Riley Yip Kam-Hung doesn’t write his screenplay with all the meanings neatly interpreted, he leaves situations and scenes open-ended allowing the audience to put their own spin on things or interpret personal reactions, ideas or understanding. This different approach means individuals watching the film will react to it differently. No two people will come away feeling the same or share the exact same opinion. That is the mastery of a Riley Yip Kam-Hung’s screenplay.

I must admit though, I wondered several times at the meaning of the footwear and food imagery that is a repeated them throughout? What exactly was Riley Yip Kam-Hung wanting his audience to understand or ‘get’ from the imagery? Did they represent something somehow? I guess I’ll never know. But if you ever stumble across an explanation in anything you find, please come back, leave a comment and let me know!

Aesthetically speaking, Lavender is an Art House styled production. There are many nicely lit shots of the attractive actors and actresses looking attractive in a variety of settings. Kwan Pun-Leung did a great job with the cinematography. For example, the two leads get stuck taking in the sights from an elevated crane – it’s all very beautiful and pleasing to the eyes but the night sky over Hong Kong is especially breathtaking from that elevated vantage point. It reminds me a lot of City of Angels starring Nicholas Cage and Melanie Griffiths. Both stories might come off as more than a little cheesy but they’re very beautifully captured and sensual.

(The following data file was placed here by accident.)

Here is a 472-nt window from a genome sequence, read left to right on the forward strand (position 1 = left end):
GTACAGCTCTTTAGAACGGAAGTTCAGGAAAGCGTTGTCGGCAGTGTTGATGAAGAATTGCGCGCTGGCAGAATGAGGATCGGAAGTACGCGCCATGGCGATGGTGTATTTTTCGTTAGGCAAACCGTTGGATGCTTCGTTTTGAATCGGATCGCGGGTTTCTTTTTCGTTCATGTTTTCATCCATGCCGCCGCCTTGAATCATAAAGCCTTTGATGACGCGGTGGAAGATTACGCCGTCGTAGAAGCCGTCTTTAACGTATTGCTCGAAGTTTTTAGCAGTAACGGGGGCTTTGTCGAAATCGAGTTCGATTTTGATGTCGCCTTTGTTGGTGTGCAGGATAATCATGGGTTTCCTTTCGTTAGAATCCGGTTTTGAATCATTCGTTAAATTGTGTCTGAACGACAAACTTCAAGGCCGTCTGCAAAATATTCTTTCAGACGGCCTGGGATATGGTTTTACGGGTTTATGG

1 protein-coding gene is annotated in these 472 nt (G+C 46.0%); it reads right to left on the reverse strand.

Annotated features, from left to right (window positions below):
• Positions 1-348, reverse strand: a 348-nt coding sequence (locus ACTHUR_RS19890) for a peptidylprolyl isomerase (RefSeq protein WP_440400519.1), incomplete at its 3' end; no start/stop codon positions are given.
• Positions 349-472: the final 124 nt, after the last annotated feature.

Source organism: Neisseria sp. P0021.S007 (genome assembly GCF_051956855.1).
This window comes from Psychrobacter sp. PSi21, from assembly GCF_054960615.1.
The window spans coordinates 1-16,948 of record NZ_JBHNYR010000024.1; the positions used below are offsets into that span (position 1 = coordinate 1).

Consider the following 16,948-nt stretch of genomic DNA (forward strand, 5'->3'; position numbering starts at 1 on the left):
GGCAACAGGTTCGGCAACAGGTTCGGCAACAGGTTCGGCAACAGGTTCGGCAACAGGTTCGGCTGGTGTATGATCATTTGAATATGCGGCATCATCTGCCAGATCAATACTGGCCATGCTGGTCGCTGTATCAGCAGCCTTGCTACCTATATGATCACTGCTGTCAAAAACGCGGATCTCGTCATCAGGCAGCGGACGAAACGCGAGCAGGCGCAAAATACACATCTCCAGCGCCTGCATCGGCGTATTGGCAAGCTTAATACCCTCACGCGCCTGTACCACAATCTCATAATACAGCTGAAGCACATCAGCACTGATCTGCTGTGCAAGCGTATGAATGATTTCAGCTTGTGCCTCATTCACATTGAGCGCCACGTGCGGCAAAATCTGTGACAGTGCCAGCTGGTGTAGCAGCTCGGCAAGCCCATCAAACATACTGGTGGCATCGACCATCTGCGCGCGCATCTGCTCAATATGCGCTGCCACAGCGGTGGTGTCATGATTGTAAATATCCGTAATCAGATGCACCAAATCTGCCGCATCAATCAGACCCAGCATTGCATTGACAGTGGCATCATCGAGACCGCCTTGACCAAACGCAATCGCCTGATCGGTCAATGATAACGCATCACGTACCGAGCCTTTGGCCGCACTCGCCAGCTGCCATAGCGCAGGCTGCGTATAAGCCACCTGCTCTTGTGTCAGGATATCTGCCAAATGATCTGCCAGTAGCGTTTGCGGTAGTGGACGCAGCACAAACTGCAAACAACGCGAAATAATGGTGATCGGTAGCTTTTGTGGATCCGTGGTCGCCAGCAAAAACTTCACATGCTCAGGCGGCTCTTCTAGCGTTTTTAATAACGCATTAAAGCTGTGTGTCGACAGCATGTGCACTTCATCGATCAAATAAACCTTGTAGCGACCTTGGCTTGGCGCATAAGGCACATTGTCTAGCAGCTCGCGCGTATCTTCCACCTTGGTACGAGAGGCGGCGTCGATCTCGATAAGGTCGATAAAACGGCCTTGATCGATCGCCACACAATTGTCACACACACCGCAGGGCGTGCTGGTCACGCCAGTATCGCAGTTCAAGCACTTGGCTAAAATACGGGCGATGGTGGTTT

Riley Yip Kam-Hung pulls the production together with a strong cast – his male and female lead are well known and highly respected in the industry. Supported by a soundtrack by Ronald Ng Luk-Sing (which I can’t find anywhere online) and with Kwan Pun-Leung’s artistry with cameras, the acting is what completes the production.

Takeshi Kaneshiro, one of my favourite actors from Japan plays Angel and subsequently Angelo. This is perhaps the youngest I have seen Takeshi Kaneshiro. He is a consummate professional, takes his acting very seriously so I was surprised to see him take Angel on as a role. This genre of a film seems to be an odd choice for him and I wondered while watching if he wished he hadn’t taken on the tole? Takeshi Kaneshiro inhabited his role as Angel and gave a strong performance that brought more than a few smiles to my face. Takeshi Kaneshiro is talented when it comes to pulling off boyishly charming roles … think about his role in House of Flying Daggers.